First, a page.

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Cities on Volcanoes 11 Conference

Dates:
23.05 - 27.05.2020  
Venue:
Heraklion, Crete, Greece
Contact person:
Organizing Secretariat, This email address is being protected from spambots. You need JavaScript enabled to view it.
Website:
https://pcoconvin.eventsair.com/volcanoes11/

The Department of Geology and Geoenvironment of the National and Kapodistrian University of Athens, Greece, in collaboration with post graduate programme of "Environmental, Disaster and Crisis Management Strategies" (EDCM) and the Natural History Museum (University of Crete) will host the Cities on Volcanoes 11 Conference from 23-27 May 2020 in Heraklion, Crete, Greece.

Description

The title of the meeting will be "Volcanoes and Society: environment, health and hazards".

It will be focused on multidisciplinary monitoring volcanic environments in the vicinity of cities and highly touristic areas. At the same time, the ability to recognize the hazards and their impact on people, emergency management by civil protection authorities, community education, case studies and risk mitigation to reduce the impacts of volcanism and its effects on society will undoubtedly be discussed.

Crete is a well-known island in the Mediterranean not only because of its geographic position at the crossroads of three continents, but also because of its friendly and warm people, amazing landscapes, delicious food and famous archaeological sites like Knossos, the largest Bronze Age archaeological site on Crete.

Abstracts

Abstract submission closes 25 January 2020: https://pcoconvin.eventsair.com/volcanoes11/abstracts

Registration

Registration opens 1 November 2019: https://pcoconvin.eventsair.com/volcanoes11/registration

Further information

Go to the official website: https://pcoconvin.eventsair.com/volcanoes11/

PAGES working group sessions

i. VICS: S2.13 Interdisciplinary reconstructions of the impact of past volcanic eruptions on climate and society
Conveners: Celine Vidal, Karen Holmberg, Thomas Aubry and Felix Riede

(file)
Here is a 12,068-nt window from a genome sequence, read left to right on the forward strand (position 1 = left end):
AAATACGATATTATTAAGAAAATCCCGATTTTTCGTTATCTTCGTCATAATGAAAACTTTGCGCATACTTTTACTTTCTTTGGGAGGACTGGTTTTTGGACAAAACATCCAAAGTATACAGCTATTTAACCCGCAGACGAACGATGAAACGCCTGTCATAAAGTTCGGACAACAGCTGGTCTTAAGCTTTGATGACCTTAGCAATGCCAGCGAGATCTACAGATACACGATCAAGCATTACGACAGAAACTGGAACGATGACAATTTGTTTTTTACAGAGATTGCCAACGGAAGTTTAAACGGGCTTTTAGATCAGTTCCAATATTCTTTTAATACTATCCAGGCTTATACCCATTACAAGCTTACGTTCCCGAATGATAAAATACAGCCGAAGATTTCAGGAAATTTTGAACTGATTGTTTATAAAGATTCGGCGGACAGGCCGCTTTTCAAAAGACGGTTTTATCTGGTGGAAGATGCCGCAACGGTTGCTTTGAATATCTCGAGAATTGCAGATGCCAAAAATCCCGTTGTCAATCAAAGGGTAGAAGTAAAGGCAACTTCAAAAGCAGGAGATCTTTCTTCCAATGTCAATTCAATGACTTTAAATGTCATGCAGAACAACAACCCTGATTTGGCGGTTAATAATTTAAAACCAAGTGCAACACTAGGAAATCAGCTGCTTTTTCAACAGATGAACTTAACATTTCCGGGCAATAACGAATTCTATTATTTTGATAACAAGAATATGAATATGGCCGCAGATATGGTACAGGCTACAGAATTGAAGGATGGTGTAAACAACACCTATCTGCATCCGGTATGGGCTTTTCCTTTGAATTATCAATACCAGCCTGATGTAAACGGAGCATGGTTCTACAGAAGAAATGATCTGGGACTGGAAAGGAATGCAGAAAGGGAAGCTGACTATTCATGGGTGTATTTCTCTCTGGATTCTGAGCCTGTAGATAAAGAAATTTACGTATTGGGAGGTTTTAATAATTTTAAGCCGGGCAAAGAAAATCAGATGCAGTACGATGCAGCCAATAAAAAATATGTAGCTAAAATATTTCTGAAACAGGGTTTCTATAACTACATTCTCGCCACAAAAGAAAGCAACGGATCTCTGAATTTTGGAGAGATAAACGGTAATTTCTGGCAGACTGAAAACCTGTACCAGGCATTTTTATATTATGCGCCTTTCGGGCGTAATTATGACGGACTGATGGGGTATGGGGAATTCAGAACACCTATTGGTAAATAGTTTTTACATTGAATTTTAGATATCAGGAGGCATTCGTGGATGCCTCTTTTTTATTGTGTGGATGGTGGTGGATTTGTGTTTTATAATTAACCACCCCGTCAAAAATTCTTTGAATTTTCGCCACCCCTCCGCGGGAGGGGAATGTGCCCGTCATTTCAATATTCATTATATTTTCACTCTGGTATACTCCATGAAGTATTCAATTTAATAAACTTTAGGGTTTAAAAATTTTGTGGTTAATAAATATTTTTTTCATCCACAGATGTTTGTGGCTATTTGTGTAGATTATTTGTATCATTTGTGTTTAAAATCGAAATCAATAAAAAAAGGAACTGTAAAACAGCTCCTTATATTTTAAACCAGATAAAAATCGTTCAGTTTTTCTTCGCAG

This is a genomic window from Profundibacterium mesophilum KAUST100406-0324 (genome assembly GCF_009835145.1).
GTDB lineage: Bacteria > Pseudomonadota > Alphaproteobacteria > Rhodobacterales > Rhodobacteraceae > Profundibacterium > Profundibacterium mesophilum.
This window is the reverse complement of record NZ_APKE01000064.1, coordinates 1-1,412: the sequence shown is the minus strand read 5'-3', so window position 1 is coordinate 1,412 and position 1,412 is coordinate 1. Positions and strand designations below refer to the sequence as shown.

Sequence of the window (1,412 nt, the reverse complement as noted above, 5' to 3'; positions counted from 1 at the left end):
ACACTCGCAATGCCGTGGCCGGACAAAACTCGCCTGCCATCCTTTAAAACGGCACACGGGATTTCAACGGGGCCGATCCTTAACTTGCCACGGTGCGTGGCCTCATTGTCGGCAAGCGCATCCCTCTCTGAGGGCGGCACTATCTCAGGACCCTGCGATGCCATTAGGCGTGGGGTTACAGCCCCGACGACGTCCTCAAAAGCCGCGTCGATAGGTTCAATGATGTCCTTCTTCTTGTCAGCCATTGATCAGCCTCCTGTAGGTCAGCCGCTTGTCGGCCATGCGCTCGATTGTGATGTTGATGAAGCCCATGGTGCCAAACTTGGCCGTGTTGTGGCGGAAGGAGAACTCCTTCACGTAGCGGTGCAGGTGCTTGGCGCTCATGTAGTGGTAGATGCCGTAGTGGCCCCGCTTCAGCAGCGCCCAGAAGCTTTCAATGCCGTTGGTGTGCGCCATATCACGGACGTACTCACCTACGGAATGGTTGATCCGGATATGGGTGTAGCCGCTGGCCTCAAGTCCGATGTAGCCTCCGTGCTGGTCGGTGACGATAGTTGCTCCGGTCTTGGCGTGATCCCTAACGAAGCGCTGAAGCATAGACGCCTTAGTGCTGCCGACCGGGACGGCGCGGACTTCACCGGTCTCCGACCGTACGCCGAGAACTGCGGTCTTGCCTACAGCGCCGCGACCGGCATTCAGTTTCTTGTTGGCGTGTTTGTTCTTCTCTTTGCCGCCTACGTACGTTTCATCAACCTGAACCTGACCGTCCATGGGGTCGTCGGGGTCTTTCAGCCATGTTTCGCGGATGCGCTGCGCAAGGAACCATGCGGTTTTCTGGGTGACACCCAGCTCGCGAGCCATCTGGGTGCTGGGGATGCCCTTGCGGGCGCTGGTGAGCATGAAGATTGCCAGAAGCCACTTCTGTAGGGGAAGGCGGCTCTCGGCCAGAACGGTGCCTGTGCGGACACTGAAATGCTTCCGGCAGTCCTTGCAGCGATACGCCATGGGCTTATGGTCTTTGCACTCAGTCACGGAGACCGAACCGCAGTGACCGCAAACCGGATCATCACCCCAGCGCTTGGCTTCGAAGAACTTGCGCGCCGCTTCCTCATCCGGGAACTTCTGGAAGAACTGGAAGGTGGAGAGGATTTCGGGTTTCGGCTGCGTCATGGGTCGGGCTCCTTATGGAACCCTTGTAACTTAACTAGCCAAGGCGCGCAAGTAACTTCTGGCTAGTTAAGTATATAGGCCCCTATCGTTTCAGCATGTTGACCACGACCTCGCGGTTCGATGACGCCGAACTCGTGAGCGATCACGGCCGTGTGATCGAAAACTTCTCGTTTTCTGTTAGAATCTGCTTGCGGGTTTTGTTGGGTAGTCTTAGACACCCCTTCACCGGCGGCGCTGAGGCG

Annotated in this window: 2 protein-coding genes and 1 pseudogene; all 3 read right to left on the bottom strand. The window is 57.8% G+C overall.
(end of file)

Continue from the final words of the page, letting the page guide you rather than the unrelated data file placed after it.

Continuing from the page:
Volcanic eruptions can affect climate and societies over a range of spatial and temporal scales. Understanding the impact of past eruptions is critical for the assessment and mitigation of future volcanic risk. Reconstructing past eruption impacts requires interdisciplinary approaches at the intersection of geology, history, archaeology, dendrochronology, ice-core and climate science.

Combining methods from multiple disciplines provides a more detailed understanding of the number, timing, circumstances, and impact of eruptions. This multidisciplinary approach is critical in regions lacking eruption chronologies, but can also yield important insights even at volcanoes with highly constrained eruption histories. At any volcano, such information is fundamental to appropriately assess its hazards.

Given the uncertainties in observations, paleoclimate estimates, and model simulations, this session aims to provide a multidisciplinary interface to discuss director indirect causal relationships between the timing and magnitude of volcanic eruptions and climate variability and societal events. Under the remit of the PAGES Volcanic Impacts on Climate and Society (VICS) Working Group, we invite presentations of state-of-the-art results on volcanic impacts on climate and society, combining methods using ice-core, tree-ring, geological, historical and/or archaeological records. We hope to discover and discuss new results on the history, archaeology and anthropology of direct or indirect climatically mediated consequences on past human societies. This proposal is endorsed by VICS.

Core connection between the proposed session and societal risk mitigation: This session focuses on the reconstruction of the impact of past volcanic eruptions on climate and society using multidisciplinary methods. Major explosive eruptions (>VEI 5) have occurred during the Quaternary on a frequency and magnitude (e.g., Toba super-eruption) far beyond the range of contemporary human experience. Studying the impacts of such eruptions in climate model simulations, as well as examining the fingerprints of such eruptions in geologic deposits (e.g. ice cores) and proxy records (e.g. tree-rings and others) provides valuable insight into the likelihood and consequences of this major geological and climatic hazard.